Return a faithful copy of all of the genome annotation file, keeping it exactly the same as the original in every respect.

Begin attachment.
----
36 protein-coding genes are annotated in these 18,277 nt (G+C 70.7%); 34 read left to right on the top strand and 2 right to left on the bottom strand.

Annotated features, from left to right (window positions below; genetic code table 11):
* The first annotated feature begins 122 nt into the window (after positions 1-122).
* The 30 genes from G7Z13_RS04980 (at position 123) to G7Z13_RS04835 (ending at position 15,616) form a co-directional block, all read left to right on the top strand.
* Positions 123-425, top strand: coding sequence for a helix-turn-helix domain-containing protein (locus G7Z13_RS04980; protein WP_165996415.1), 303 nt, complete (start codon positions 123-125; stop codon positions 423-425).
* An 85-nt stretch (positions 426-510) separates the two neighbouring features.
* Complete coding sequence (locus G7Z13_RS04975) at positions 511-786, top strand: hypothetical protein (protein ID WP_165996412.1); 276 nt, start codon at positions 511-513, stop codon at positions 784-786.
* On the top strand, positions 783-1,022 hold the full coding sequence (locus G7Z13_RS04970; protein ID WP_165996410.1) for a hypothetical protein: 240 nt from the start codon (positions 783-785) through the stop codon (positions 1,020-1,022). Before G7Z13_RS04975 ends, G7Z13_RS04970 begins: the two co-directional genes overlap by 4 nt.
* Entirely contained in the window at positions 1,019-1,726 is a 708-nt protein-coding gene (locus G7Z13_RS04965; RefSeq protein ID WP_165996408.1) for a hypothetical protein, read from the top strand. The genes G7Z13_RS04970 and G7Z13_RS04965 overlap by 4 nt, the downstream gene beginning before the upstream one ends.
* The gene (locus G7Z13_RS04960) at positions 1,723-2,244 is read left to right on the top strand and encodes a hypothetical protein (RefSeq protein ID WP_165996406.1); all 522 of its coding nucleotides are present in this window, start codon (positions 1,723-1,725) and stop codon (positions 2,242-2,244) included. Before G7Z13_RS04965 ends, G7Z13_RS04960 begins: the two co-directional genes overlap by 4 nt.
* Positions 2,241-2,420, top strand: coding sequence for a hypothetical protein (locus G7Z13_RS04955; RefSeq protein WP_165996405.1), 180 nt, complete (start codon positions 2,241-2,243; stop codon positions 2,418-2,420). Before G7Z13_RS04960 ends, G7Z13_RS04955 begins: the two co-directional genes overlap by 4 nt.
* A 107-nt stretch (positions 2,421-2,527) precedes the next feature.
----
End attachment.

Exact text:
36 protein-coding genes are annotated in these 18,277 nt (G+C 70.7%); 34 read left to right on the top strand and 2 right to left on the bottom strand.

Annotated features, from left to right (window positions below; genetic code table 11):
* The first annotated feature begins 122 nt into the window (after positions 1-122).
* The 30 genes from G7Z13_RS04980 (at position 123) to G7Z13_RS04835 (ending at position 15,616) form a co-directional block, all read left to right on the top strand.
* Positions 123-425, top strand: coding sequence for a helix-turn-helix domain-containing protein (locus G7Z13_RS04980; protein WP_165996415.1), 303 nt, complete (start codon positions 123-125; stop codon positions 423-425).
* An 85-nt stretch (positions 426-510) separates the two neighbouring features.
* Complete coding sequence (locus G7Z13_RS04975) at positions 511-786, top strand: hypothetical protein (protein ID WP_165996412.1); 276 nt, start codon at positions 511-513, stop codon at positions 784-786.
* On the top strand, positions 783-1,022 hold the full coding sequence (locus G7Z13_RS04970; protein ID WP_165996410.1) for a hypothetical protein: 240 nt from the start codon (positions 783-785) through the stop codon (positions 1,020-1,022). Before G7Z13_RS04975 ends, G7Z13_RS04970 begins: the two co-directional genes overlap by 4 nt.
* Entirely contained in the window at positions 1,019-1,726 is a 708-nt protein-coding gene (locus G7Z13_RS04965; RefSeq protein ID WP_165996408.1) for a hypothetical protein, read from the top strand. The genes G7Z13_RS04970 and G7Z13_RS04965 overlap by 4 nt, the downstream gene beginning before the upstream one ends.
* The gene (locus G7Z13_RS04960) at positions 1,723-2,244 is read left to right on the top strand and encodes a hypothetical protein (RefSeq protein ID WP_165996406.1); all 522 of its coding nucleotides are present in this window, start codon (positions 1,723-1,725) and stop codon (positions 2,242-2,244) included. Before G7Z13_RS04965 ends, G7Z13_RS04960 begins: the two co-directional genes overlap by 4 nt.
* Positions 2,241-2,420, top strand: coding sequence for a hypothetical protein (locus G7Z13_RS04955; RefSeq protein WP_165996405.1), 180 nt, complete (start codon positions 2,241-2,243; stop codon positions 2,418-2,420). Before G7Z13_RS04960 ends, G7Z13_RS04955 begins: the two co-directional genes overlap by 4 nt.
* A 107-nt stretch (positions 2,421-2,527) precedes the next feature.